Little salty croc“Sauce” operates a low-sided open boat from the Daintree Village jetty (not the ferry crossing area) which is ideal for photography and bird-watching. He can get in low under branches and in close to the banks of the Daintree River and knows just where to find the local wildlife. For birders and non-birders it is a real treat. We got right alongside a small crocodile and green tree snake on the riverbank, and could coast in silently on birds like the Papuan frogmouth and a nesting sunbird for some great photos (for those with better photographic skills than me anyway).

The afternoon light provided stunning reflections on the water, and we spotted an azure kingfisher flitting among the ghostly mangrove roots down a secluded side creek.

The sunset cruise has the added highlight of returning to the jetty as flocks of cattle egrets head down the river to roost, passing around us in wave after wave.

Daintree Village is a quiet community of about 50 residents and offers a wonderful getaway about 90 minutes’ drive north of Cairns with a peaceful country atmosphere. Andrew and Trish have built up a reputation among birding circles, even lecturing overseas on the subject, so Red Mill House attracts many international guests keen to learn about the area. The B&B has a stack of reference books and a large timber lounge room where guests can relax and chat in a homely atmosphere.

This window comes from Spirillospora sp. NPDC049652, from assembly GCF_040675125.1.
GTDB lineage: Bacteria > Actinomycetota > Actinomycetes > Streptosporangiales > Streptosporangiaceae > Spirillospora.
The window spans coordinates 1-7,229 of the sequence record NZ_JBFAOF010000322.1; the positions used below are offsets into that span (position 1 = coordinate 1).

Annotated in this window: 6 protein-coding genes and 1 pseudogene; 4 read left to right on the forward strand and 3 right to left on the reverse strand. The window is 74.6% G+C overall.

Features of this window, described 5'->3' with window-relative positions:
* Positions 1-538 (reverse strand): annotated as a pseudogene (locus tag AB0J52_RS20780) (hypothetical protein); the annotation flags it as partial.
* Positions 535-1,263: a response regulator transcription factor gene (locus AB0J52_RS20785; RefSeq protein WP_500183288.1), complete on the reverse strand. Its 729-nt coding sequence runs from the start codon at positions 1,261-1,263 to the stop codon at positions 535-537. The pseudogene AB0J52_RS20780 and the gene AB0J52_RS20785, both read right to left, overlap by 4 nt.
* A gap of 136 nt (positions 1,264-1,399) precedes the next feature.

Andrew explains the Far North is a mecca for birdwatchers around the world, with about 430 of the 730 bird species in Australia found within 200km of Cairns. They have bird trail maps available and bird lists to tick off species as they’re spotted. High on the list for Daintree River birders is the great-billed heron, a massive 1m lavender-grey coloured bird which took my breath away as it took flight out of some bushes as we passed by on the river cruise. At the other end of the scale is the large-billed gerygone which is only 11cm long.

For peace and quiet, the Red Mill House offers a wonderful escape. The owners are welcoming and happily share their knowledge with enthusiasm. So even if you aren’t a birder when you arrive, it’s not long before Andrew and Trish have you reaching for the binoculars.

Red Mill House Bed and Breakfast is at 11 Stewart St, Daintree, Far North Queensland, Australia. (www.redmillhouse.com.au).

(I was a guest of Red Mill House and Daintree River Wild Watch and thank them for their hospitality.)